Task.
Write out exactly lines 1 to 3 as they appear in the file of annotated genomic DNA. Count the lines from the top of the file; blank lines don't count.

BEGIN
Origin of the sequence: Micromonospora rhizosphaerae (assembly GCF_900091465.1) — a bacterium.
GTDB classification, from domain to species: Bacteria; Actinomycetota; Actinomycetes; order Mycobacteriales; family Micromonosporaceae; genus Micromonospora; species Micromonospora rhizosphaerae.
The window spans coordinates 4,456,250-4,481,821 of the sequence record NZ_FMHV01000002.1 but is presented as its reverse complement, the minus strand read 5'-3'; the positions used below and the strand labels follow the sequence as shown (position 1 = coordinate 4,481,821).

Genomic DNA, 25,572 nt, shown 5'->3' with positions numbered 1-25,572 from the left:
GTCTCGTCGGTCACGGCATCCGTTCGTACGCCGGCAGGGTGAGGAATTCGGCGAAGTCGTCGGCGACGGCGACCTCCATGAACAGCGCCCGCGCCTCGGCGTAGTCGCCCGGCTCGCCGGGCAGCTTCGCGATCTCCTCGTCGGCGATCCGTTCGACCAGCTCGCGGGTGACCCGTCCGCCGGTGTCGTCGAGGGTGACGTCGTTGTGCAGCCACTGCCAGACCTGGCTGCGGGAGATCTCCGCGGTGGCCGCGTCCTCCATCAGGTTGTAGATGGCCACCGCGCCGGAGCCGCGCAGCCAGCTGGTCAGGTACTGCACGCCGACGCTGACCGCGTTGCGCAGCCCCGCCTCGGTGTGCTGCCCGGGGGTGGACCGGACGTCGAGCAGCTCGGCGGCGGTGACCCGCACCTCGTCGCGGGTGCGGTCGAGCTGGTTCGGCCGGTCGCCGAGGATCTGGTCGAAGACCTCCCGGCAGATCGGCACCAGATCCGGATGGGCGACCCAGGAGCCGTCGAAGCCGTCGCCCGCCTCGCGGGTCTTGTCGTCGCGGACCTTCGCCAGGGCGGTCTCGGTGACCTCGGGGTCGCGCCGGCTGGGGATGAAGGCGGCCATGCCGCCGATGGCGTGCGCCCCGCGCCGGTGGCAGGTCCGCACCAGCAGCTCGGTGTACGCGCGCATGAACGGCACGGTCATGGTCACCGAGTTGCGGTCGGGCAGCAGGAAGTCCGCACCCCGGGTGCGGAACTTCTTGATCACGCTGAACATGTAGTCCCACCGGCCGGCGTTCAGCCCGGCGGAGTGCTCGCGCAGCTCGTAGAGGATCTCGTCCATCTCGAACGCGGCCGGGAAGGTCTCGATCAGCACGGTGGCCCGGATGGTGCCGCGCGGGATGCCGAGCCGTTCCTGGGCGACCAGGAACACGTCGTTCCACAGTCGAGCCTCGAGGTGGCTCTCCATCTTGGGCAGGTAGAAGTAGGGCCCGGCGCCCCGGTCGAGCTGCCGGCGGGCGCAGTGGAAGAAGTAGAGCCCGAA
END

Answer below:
Origin of the sequence: Micromonospora rhizosphaerae (assembly GCF_900091465.1) — a bacterium.
GTDB classification, from domain to species: Bacteria; Actinomycetota; Actinomycetes; order Mycobacteriales; family Micromonosporaceae; genus Micromonospora; species Micromonospora rhizosphaerae.
The window spans coordinates 4,456,250-4,481,821 of the sequence record NZ_FMHV01000002.1 but is presented as its reverse complement, the minus strand read 5'-3'; the positions used below and the strand labels follow the sequence as shown (position 1 = coordinate 4,481,821).